I was not prepared for this. I cared about his heart for 6 months. I was worried about the surgery. I was full of hope that by Christmas it would all be over. I simply did not think of the postoperative trauma and what it would be like.
I took him to a therapist. Craniosacral therapy was what a lot of people told me to do. To help him recover. To help his mind recover. The therapist, a lady about my age, asked me many questions and I told her about his behaviour and the "sleeping only by feeding". When she asked me if this was a problem for me and I said yes, because after a few days it WAS a big problem for me. For me as a person. For me as a woman. For me as a mother who surely wants the best for her son but also be herself and therefore be a good mom. Honest and Careful. She told me that I sounded like her grandma, the generation that "let the baby cry by himself", that had proper feeding hours. I was annoyed. I was angry. This woman knew nothing about my situation and how hard it all was on me. For a moment I felt yet again as if I would not be doing EVERYTHING I could to help him through this tough time. But then I left and took a deep breath of fresh Viennese autumn air, knowing how to care for my son.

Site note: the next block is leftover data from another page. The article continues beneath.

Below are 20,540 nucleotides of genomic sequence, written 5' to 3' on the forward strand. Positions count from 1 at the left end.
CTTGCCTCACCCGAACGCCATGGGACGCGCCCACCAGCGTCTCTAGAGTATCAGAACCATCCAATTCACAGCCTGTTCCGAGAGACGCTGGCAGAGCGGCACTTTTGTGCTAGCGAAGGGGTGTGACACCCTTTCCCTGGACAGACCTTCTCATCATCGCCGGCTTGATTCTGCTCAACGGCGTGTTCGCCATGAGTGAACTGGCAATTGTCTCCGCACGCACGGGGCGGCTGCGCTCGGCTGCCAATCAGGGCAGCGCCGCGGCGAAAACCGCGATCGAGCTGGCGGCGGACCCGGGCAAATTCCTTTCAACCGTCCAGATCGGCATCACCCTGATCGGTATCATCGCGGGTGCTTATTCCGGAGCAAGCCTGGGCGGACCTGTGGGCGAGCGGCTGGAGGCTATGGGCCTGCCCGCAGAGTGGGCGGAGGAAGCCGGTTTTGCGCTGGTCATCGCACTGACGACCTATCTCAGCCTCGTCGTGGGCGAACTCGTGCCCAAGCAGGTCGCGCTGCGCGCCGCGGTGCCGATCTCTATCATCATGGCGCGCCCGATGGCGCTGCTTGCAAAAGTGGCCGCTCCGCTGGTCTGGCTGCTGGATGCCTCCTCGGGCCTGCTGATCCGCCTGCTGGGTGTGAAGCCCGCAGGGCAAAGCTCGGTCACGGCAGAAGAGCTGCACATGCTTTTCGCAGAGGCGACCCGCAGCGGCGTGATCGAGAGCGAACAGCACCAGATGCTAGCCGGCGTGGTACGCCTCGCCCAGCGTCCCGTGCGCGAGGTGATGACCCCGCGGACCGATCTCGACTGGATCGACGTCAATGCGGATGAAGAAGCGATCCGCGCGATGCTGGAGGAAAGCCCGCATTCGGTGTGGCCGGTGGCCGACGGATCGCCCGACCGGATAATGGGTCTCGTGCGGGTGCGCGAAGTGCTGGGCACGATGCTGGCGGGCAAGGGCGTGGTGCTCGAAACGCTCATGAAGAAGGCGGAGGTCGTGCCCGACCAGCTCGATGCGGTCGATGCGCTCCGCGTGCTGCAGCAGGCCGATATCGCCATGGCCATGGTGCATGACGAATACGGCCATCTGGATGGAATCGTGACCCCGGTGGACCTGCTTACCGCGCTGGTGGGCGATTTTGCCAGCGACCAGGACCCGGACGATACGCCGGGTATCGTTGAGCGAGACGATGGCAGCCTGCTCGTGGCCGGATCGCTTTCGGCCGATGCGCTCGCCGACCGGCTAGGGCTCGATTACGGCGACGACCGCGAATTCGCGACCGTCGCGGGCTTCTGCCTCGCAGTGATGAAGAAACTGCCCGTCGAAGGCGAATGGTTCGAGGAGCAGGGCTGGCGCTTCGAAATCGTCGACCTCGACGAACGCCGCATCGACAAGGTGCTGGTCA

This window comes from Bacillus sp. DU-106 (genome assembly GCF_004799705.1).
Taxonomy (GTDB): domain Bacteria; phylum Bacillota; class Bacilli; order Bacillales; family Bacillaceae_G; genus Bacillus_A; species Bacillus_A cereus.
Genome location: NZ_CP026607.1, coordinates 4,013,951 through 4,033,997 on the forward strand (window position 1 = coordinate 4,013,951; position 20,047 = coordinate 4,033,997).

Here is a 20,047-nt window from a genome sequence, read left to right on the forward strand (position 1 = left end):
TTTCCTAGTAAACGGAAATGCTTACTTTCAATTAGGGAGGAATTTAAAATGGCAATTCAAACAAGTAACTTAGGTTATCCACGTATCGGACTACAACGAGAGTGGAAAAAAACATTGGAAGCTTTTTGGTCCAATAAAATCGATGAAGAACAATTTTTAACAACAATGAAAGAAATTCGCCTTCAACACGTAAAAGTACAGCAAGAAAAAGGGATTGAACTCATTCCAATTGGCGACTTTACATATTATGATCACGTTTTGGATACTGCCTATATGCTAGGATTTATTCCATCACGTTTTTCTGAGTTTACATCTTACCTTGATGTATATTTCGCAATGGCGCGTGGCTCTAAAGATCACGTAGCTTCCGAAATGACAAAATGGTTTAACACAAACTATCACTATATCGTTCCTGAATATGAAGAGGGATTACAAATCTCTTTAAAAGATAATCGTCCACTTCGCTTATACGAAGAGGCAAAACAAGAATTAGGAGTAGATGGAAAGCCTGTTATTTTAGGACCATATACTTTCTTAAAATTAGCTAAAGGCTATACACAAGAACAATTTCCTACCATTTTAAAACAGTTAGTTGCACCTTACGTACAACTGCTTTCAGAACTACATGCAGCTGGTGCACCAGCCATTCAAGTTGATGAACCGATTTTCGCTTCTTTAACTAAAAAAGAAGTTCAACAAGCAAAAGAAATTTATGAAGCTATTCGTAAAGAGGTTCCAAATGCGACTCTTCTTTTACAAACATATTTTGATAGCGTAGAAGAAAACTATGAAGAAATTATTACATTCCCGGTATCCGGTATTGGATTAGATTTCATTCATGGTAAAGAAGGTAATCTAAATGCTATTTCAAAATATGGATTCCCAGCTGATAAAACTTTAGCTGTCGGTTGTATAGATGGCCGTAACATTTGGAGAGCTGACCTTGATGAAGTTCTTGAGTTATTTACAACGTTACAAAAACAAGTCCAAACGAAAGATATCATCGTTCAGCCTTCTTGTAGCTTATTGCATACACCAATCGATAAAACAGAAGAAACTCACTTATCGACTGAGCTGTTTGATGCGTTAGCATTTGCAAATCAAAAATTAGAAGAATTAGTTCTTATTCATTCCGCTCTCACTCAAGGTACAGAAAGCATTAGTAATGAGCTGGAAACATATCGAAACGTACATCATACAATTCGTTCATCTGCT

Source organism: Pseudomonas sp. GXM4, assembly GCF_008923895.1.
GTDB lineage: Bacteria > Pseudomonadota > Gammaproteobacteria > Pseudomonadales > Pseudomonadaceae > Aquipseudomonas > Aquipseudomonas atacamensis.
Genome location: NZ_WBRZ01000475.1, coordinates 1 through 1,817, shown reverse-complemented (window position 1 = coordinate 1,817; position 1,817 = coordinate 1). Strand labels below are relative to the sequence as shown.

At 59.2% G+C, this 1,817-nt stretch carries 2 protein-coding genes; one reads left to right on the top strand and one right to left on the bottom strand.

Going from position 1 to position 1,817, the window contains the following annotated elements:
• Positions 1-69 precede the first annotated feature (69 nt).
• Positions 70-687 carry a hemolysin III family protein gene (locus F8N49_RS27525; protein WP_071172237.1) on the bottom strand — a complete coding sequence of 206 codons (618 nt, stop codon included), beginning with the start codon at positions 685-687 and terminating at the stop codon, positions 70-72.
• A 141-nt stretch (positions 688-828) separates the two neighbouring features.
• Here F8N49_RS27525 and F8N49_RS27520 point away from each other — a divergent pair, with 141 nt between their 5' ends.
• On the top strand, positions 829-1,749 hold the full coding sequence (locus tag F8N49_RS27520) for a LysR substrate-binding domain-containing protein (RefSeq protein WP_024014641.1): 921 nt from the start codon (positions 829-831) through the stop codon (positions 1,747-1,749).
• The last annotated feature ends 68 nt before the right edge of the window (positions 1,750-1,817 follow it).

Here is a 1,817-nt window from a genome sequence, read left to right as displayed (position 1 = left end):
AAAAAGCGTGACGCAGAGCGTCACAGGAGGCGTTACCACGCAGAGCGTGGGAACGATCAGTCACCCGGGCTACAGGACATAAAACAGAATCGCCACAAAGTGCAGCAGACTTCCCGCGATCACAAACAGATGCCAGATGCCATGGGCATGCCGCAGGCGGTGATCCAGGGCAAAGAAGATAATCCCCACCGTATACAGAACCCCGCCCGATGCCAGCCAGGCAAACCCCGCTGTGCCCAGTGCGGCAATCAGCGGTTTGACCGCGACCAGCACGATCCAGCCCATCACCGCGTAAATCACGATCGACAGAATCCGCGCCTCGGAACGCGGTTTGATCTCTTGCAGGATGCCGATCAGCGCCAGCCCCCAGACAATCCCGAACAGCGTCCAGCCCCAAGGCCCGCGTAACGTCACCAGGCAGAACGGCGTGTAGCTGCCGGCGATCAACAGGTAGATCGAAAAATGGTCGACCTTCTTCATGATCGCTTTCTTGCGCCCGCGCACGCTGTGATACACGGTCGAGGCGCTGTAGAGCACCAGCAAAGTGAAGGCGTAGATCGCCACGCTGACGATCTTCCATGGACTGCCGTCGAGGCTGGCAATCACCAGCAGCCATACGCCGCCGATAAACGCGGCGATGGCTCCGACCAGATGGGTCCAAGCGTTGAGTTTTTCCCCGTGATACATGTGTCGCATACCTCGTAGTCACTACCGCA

I focused hard on the days. I tried to give him everything he needed but also tried over and over again to put him on his blanket, I stayed with him in his playpen and was happy when he played for as little as 5 minutes. When he cried I would hold him. The days were when I had most energy to try and try. I talked to him, explained the situation. Told him that I understood. Throughout the nights I was a wreck. I would get up, feed him until he was back to sleep. No matter how long it took. No matter how tired I was. Jan was there too but could only do as little.